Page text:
Tom seems to have got a pretty skilled grouping. Emeril too. Wolfie really has somehow amassed the insane posse of the socially and uovo-challenged. After a hard hour or so we see who has egg on their faces. 

Tyler: Leek, asparagus, and bacon omelet with a crispy potato salad. WP likes it.

Kuniko: Comme ci comme ca. I would hate to hear the line “Technique is almost there” directed at me. Her choice of chamomile and morels is pretty interesting

Daniel: Everything sounded very classic and then you gotta go add something sompletely out there. In this case, Oyster Nage? Who pairs oysters with an omelet? Wolfgang says that if he would eat it in the dark, perhaps it would be good. Aim high.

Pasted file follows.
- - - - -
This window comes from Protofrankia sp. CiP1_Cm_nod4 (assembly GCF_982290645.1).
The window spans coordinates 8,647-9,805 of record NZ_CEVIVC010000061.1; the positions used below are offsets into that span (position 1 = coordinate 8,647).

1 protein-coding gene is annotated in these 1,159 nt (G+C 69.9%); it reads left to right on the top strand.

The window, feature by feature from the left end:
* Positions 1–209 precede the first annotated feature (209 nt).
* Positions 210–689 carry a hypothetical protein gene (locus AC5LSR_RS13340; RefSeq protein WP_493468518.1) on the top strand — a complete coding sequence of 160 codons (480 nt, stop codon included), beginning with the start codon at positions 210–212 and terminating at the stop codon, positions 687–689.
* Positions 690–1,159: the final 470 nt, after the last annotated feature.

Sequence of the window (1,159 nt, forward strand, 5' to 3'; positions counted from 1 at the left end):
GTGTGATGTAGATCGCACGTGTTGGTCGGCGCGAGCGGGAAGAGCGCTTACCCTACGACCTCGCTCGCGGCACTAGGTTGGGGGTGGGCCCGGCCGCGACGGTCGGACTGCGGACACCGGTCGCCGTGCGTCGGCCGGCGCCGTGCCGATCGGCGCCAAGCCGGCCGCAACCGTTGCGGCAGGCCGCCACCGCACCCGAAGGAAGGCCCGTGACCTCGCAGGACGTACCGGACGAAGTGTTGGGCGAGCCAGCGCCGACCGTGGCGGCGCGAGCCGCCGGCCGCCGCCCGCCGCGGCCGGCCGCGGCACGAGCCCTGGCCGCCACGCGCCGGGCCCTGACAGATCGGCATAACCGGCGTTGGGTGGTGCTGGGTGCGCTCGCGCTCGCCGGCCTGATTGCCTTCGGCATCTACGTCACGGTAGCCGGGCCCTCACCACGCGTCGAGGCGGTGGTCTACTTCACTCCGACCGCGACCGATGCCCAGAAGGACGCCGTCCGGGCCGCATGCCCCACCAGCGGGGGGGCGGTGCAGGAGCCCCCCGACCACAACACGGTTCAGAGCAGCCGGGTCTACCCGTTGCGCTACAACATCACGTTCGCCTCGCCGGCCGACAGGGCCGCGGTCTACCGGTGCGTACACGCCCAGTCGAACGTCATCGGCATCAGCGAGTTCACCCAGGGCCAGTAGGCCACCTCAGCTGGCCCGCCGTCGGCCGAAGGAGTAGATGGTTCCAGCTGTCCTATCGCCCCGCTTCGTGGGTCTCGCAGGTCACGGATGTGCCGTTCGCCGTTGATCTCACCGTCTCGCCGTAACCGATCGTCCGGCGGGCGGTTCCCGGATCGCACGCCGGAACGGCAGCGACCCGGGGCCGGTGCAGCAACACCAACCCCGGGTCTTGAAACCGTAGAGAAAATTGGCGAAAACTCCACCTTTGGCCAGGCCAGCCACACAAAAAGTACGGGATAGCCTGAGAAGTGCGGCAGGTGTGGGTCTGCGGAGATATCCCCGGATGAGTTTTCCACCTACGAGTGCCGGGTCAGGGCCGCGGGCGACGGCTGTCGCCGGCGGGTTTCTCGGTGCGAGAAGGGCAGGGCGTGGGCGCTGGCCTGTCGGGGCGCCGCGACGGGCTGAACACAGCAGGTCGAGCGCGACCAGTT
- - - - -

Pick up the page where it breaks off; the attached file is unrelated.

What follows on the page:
Chrissy: Filipino risk-taking omelet with lobster and potatoes. Heritage speaks volumes in food, and Wolfgang likes it but it needs salt.

Eliza: Big boy meal omelet. Steak, fennel, tomatoes, asparagus, and a kitchen sink. 

Carla: Medi omelet with arugula salad. Wolfgang remarks “It looks like a woman with a lot of makeup on.” Wow, Wolfie, you are a ballsy one. Welcome to the table.

Daniel packs up his small whisk and non-stick pan. He ‘s not taking this well. Daniel, me brother…. The rest somehow make it through. Daniel caps it off by coining this immortal phrase, “It’s like, what the f---?” He also misses the Omelet 101 class by Wolfgang. 

My group arrives and they are an eclectic group as well. I truly believe that salads are crappy 90% of the time. They lack balance and complexity or worthy ingredients. If I see another wilty lettuce with overly sweet vinaigrette I will pull out my hair. They were given a ton of stuff to work with and 45 minutes to get it done.